The Week of June 4th

Esraa Albuti, an executive director at Ernst & Young, displays her brand new driving license at the General Department of Traffic in the capital, Riyadh, Monday, June 4, 2018. Saudi Arabia has issued the first driving licenses to 10 women just weeks before the kingdom lifts the world’s only ban on women driving, but the surprise move comes as a number of women who’d campaigned for the right to drive are under arrest. (Photos by Saudi Information Ministry via AP)

On Monday, the Saudi Arabian government released a statement confirming that ten women were issued driving licenses, a move that comes in advance of the end of the ban on women driving, which is scheduled to occur on June 24th. All ten women happen to also hold licenses from other countries but were required to take a brief driving test before receiving their Saudi licenses. The announcement seems to indicate that the dramatic social reforms are still on track in spite of the detention of four popular, female women’s rights activists. The arrests suggest that Crown Prince Mohammed bin Salman, who is orchestrating the changes, wishes to control the country’s narrative, as well as any independent voices who might compete with or contradict his ambitious Vision 2030 plan.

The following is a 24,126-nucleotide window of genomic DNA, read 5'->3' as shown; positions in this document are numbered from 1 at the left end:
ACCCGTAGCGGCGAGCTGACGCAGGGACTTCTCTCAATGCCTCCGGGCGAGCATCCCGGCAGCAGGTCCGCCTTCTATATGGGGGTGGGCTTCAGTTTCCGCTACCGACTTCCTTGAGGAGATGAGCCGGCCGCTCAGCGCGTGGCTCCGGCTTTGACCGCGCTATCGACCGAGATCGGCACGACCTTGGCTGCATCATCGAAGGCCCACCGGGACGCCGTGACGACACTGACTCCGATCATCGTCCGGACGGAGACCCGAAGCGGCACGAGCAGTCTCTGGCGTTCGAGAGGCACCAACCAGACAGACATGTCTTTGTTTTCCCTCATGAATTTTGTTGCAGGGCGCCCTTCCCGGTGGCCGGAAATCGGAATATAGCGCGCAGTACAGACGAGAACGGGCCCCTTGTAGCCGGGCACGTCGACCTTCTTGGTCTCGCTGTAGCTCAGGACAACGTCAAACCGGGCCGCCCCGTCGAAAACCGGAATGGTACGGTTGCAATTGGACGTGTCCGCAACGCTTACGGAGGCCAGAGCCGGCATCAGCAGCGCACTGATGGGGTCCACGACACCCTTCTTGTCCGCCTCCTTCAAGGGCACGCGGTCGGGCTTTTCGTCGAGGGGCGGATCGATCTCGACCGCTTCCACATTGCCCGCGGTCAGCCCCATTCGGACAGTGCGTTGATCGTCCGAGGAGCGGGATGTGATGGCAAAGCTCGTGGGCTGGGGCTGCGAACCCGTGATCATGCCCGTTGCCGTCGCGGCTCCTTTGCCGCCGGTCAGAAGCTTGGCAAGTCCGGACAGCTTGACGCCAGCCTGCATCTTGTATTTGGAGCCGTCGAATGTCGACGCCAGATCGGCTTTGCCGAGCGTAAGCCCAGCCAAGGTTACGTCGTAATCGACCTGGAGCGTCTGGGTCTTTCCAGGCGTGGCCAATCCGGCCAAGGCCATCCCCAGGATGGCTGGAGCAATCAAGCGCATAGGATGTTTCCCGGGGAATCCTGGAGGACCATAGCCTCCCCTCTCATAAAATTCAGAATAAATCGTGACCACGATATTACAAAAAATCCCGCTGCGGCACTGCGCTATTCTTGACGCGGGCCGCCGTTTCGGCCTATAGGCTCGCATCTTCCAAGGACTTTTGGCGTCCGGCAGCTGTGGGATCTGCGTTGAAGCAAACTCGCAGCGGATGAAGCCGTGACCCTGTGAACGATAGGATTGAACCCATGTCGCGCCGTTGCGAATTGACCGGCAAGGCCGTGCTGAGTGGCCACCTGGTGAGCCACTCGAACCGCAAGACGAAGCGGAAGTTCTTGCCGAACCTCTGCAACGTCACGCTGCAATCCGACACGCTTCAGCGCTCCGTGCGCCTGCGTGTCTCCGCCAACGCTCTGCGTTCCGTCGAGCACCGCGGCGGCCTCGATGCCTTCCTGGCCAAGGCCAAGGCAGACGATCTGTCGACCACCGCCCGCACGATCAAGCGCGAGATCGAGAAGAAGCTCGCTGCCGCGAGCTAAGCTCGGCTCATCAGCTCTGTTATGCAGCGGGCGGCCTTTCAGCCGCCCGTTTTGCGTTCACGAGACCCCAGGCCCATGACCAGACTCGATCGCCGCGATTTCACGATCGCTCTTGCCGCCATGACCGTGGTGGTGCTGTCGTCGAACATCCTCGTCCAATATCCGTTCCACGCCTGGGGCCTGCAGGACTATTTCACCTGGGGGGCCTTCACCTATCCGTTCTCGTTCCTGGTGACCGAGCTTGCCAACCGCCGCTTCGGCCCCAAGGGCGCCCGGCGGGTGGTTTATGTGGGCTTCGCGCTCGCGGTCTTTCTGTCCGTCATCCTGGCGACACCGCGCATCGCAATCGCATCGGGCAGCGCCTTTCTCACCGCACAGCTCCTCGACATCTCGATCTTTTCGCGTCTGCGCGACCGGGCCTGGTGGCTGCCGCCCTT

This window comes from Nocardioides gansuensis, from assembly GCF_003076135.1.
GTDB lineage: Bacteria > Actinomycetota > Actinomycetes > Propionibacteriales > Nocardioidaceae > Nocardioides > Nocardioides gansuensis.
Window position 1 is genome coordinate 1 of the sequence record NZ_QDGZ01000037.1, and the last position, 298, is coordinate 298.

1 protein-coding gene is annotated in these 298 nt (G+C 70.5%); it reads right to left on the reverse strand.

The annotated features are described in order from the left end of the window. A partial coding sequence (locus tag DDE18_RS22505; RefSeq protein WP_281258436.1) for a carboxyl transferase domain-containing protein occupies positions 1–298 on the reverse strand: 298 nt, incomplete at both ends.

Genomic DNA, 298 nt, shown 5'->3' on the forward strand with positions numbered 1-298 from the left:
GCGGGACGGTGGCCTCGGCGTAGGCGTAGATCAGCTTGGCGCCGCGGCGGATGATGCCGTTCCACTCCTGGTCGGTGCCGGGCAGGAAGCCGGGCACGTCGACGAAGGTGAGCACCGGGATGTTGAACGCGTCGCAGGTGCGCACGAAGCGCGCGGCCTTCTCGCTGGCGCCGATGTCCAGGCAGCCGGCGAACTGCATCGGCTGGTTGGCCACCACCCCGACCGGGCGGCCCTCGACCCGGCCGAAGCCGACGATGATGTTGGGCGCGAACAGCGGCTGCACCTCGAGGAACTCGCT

Also, as of Monday, Israeli military officials had begun briefing U.S. military officials on the use of burning kites as a weapon by Palestinian protesters at the Gaza border. They have resulted in about 300 fires on adjacent Israeli land near the border, damaging agriculture, crops and forestry. Defense Minister Avigdor Lieberman addressed members of his Yisraeli Beiteinu party in the Knesset: “We will act according to Israel’s interests…we will settle accounts with Hamas, Islamic Jihad, and the rest of the terrorists acting against us from the Gaza Strip.” At the onset of the mass protests in March, crops worth around five million shekkels ($1.4 million) were devastated by the flying kites, while 2,100 dunams [1,235 acres] in the Jewish National Fund forests alongside an additional 5,000 to 4,000 dunams in the Besor Forest Nature Reserve were destroyed by the fires.  

On Tuesday, Oman’s Ministry of Environment and Climate Affairs announced that plastic bags would be banned from all supermarkets. As the first Gulf Cooperation Council country to do so, Oman is at the forefront of reducing plastic bag consumption, which is exceptionally high amongst the GCC states. According to minister Mohammed bin Salim Al Toobi, “After studying the market and the types of bags, the decision will see the light of day soon after the final approval from the specifications and standards committee at the Ministry of Commerce and Industry.” The United Kingdom and Chile have also pledged to eliminate the use of plastic bags in all businesses.